We are fortunate to have an Inner Life of Teaching & Leadership cohort at Cornell University, a circle of trust that meets monthly for faculty and staff. We have two cohorts at any one time – one year-long experience for new applicants and another into which participants can flow after that first year.
Mary Jo Dudley is the Director of the Cornell Farmworker Program. She has repeated many of our Inner Life of Teaching & Leadership experiences with students engaged in the program, and we recently got together to talk about how she weaves Circle of Trust principles and practices into her work. Here are Mary Jo’s words about the intersection between farmworkers and university students – and the ways in which the Circle of Trust Touchstones have been vital in forming a bridge.
~Marcia Eames-Sheavly, Courage & Renewal Facilitator
Many themes and challenges occur in the lives of the immigrant farmworker: imagine the challenge of not speaking English in a culture in which that is the dominant language; having a decreased ability to communicate with your employer as a result; being undocumented with heavy anti-immigrant sentiment and high risk of deportation; heavy debt and experiencing the anxiety of having to work many hours because everything one owns (homes, animals, land) were put up as collateral for the debt they incurred to come here, pushing oneself to earn enough to repay that debt or one will leave worse off when they came. And on it goes.
This creates an environment in which people try to remain in the shadows in every aspect of their life. And this has its own personal cost: people talk about starting to feel as if they are criminals, doing something wrong, must remain a secret, because if it came to light there would be repercussions.
So how do you help students to switch gears from their chemistry exams to listening to a low-literacy non-English speaker articulate their story and their hopes for the future?
Our work at Cornell is framed within the context of addressing the needs of farmworkers and their families. A critical piece of that is having conversations with and interviewing farmworkers one-on-one to understand their personal stories. We draw from these commonalities to inform materials developed to meet their critical needs. Farmworkers often note, “Why not just ask us what we think?” And so, we do.
The Cornell student body is smart and energetic, and students want to make a difference. And, they have ideas and preconceptions of who the farmworkers are. To create a baseline where we are starting from active listening – listening to what people say – I find that this is a challenge for all of us, not just students. Challenge: how do you teach students active listening?
I have begun to use the poetry from our Inner Life circles to ground the class before we begin. It changes the pace, from running from one thing to another, sinking us into a time of reflection to understand what it is we plan to do.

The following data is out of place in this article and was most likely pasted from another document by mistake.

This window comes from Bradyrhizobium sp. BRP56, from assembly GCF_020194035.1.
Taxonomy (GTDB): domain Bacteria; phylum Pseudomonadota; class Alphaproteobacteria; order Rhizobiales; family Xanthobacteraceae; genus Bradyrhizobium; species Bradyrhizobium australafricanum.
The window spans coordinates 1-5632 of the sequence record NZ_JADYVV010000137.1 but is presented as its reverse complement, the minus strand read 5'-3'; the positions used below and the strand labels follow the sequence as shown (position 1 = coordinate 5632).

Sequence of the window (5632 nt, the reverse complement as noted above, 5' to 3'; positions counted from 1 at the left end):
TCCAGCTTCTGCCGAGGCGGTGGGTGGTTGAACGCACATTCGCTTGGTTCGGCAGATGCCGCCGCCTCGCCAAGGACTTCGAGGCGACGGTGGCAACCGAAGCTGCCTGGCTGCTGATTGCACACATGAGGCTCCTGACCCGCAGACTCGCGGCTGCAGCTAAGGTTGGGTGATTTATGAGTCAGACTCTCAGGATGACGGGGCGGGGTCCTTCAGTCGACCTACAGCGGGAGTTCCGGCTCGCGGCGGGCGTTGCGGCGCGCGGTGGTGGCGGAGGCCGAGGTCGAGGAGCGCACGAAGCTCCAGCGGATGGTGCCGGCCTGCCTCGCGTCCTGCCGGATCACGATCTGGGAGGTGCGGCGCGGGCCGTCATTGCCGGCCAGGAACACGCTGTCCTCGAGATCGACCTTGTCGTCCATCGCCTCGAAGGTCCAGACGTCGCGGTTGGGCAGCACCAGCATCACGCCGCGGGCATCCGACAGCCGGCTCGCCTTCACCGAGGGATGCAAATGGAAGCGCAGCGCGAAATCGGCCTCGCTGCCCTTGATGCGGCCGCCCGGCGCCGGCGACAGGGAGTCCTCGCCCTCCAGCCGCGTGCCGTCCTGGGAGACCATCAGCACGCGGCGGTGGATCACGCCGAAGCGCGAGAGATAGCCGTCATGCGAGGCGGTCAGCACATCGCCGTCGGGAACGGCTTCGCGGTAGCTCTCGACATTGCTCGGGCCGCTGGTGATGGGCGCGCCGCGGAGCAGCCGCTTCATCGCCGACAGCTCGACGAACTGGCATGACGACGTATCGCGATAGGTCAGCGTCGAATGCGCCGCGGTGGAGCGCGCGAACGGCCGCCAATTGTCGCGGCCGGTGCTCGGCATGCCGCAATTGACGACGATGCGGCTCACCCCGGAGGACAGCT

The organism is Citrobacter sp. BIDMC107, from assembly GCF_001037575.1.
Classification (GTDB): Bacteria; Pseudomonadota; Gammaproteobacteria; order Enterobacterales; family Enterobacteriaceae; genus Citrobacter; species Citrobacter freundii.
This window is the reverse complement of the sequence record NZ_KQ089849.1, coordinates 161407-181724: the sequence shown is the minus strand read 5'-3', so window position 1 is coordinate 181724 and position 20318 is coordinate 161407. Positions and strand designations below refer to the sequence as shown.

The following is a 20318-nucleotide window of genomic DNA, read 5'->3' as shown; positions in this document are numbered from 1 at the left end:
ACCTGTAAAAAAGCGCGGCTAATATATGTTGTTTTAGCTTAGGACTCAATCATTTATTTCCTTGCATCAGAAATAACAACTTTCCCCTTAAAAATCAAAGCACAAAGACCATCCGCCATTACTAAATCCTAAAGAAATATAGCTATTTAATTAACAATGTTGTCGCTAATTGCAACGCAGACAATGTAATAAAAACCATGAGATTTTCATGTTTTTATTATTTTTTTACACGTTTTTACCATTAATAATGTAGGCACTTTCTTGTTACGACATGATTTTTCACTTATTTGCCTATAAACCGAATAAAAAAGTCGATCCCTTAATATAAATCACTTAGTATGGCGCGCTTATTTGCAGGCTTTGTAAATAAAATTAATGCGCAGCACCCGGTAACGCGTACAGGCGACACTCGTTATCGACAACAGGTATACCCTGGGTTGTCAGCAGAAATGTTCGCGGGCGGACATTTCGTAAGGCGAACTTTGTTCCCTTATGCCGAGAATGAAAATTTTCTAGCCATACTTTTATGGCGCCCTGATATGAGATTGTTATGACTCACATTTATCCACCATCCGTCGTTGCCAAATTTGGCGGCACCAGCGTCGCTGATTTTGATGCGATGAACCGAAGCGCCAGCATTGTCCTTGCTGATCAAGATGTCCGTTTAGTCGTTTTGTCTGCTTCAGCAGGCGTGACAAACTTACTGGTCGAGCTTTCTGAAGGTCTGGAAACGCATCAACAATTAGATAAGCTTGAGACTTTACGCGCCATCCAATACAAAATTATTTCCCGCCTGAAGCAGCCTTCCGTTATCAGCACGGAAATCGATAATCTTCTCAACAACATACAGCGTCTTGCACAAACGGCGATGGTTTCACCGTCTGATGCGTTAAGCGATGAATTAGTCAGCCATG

We work in teams but the students themselves have different perspectives and viewpoints, so to create a team, we must ask what are our points of agreement, our baseline? These are often individuals with different life experiences and different lenses. How do we create respectful communication? The Touchstones are so helpful for making and articulating points of agreement so we can call upon them when we slip out of them. This puts the emphasis on the touchstones – not pointing fingers at one another.
I recently had an experience of taking students to a detention center, so they can see what it looks like to be detained to await deportation. Students have different backgrounds – for example, one student was raised in an explicitly peaceful context and another came from a law enforcement family. The former felt the organization and the rules made the student terribly uncomfortable and for the latter – it was actually comforting and familiar. Another came from a setting with family members in concentration camps so you can imagine how that confinement raised huge personal issues.
How do you work with this, all these different lenses, how does this frame our work? In the face of all these tensions, how do we hold a respectful conversation with the leaders taking us through the detention center? How do we navigate this when we come with a different lens, and it might be in opposition?
I find the principles, practices, touchstones, stories and poetry to be immeasurably useful for exploring and articulating viewpoints, navigating these tensions. We are constantly turning to wonder. We hold the tensions. We learn to be here now.
Mary Jo Dudley is the Director of the Cornell Farmworker Program at Cornell University, dedicated to improving the living and working conditions of farmworkers and their families through research, education and extension. Mary Jo was selected for the 2012 White House Champions of Change Cesar Chavez Legacy award. In 2015 she was awarded the George D. Levy Engaged Teaching and Research Award at Cornell University.